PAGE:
Giving Our Clients a Voice and a Choice
What are your dreams? What are your goals? What makes you happy? You have probably spent your entire life hearing these questions and making decisions based on your answers. But for individuals with disabilities, they may never be asked these questions. Their disabilities often define who they are and what they can do, and as a result their voices are rarely heard, and decisions are often made for them. But UCP is changing that.
We believe our clients thrive when given an opportunity to make their own choices. We’ve seen their self-esteem and confidence grow when clients play an active role in decision making. By implementing person-centered planning, we are giving them a chance to thrive by being involved in life decisions and having their desires heard.
UCP’s Person-Centered Coordinator, Jennie Nixon, knows firsthand how beneficial person-centered planning is for our clients. “It’s about the person living the life that they want to live. Our planning is driven by the person that is receiving the services and what they need. It’s so rewarding to see people start to blossom, especially folks that came from more institutionalized settings, like developmental centers. For many of these individuals, they would make decisions in the past and nobody listened to them. Now they are being heard and we see the difference it makes.” said Jennie.
What is Person-Centered Planning?
A person-centered plan allows people with disabilities to decide what is best for their future, rather than being told what to do.
An effective person-centered plan considers the individual’s relationships, skills, needs, values and vision for their future. Facilitators understand that the planning process is deeply personal and offer guidance without judgement of the individual. The process can take place wherever the person wishes, whether it be at home, an Adult Day program or somewhere else.
How Person-Centered Planning Works at UCP
The person-centered planning team at UCP includes a UCP team member, the individual, and those closest to them, usually family members or care givers. The team then collaborates to identify the individual’s goals and decide together on the best methods to achieve those goals. We start positive by helping the client identify the great things about themselves. We then create a relationship map that highlights the important people in their life. The group works with the individual to identify routines and rituals and figure out what a good day or bad day might look like. We conduct activities that help the person-centered group learn all about the individual and we create a one-page description of the client to have on file in case there is a change in caretakers or facilitators.
The process focuses on personal development to increase control over their own lives, and help them strengthen their independence, family relationships and community involvement.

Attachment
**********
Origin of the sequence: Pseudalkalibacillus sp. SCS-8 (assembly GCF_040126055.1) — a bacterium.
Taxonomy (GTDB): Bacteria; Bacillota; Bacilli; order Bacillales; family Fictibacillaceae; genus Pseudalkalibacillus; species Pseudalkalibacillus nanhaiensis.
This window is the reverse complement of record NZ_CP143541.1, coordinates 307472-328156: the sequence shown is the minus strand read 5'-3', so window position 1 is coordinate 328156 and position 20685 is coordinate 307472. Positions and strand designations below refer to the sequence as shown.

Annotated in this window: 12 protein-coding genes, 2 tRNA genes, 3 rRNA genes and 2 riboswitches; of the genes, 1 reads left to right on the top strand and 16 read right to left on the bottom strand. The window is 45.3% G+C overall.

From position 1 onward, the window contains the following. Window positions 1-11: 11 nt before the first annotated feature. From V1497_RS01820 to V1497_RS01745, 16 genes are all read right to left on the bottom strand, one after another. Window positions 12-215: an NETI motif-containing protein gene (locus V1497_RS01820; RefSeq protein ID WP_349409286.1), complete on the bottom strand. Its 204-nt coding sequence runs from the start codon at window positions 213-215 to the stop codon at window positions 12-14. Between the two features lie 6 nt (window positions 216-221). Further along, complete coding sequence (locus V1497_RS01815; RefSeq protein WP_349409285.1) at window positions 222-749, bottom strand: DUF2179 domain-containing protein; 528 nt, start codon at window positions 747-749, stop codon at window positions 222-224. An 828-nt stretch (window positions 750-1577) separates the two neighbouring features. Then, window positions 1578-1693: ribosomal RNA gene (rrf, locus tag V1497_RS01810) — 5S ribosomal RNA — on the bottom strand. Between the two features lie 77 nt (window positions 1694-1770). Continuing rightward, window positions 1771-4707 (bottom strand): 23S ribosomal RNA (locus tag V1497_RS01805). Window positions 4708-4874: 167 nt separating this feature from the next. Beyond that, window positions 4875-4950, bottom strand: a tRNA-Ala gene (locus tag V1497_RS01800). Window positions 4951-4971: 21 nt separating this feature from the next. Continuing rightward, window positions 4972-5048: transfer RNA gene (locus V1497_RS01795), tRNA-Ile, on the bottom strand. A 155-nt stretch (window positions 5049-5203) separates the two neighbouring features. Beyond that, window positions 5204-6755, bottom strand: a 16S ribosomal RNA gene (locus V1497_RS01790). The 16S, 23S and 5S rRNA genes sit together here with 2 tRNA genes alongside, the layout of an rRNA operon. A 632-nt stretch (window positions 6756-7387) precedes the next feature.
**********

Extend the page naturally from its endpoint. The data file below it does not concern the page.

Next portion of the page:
In addition to the planning aspect, the team takes an active role in decision making.
“Many times, our clients don’t have somebody that they can toss around ideas with. Instead, someone dictates what they can or cannot do. We try and show our families that it is important to involve clients in the decision-making process. It’s important to available to guide them and keep them safe, but let the client weigh in so they feel in control of their own life decisions,” explains Jennie.
Understanding who and what is important to our clients can go a long way toward their success. By learning what motivates our clients, we can make learning easier and more enjoyable for them. Previously, institutions tried to make people fit into systems. With the person-centered approach, UCP delves deeper into our clients’ lives and relationships to understand who they are and learn what inspires them. The more involved they are in their decisions and development, the more confident they become.
Many trends in the service sphere have come and gone, but we believe the person-centered method is here to stay.
“UCP believes everyone deserves to be treated as an individual with hopes and dreams. By implementing person-centered planning into our programs, we have seen our clients grow and thrive. We’ve given them a voice and a choice and the difference we see is amazing,” says Jennie.
How You Can Help.
UCP Programs and Services rely on your support to best serve those in our communities. UCP serves 5,804 people a month in an eight-county area, empowering children and adults who – without support – would be isolated from community. You can learn more about these services here or make a donation here.
It is a great feeling to know your donation helps someone in need. Donations go directly towards UCP Programs and Services. As a result of our programs, children and adults learn valuable skills, overcome challenges, or simply experience the pride of being included.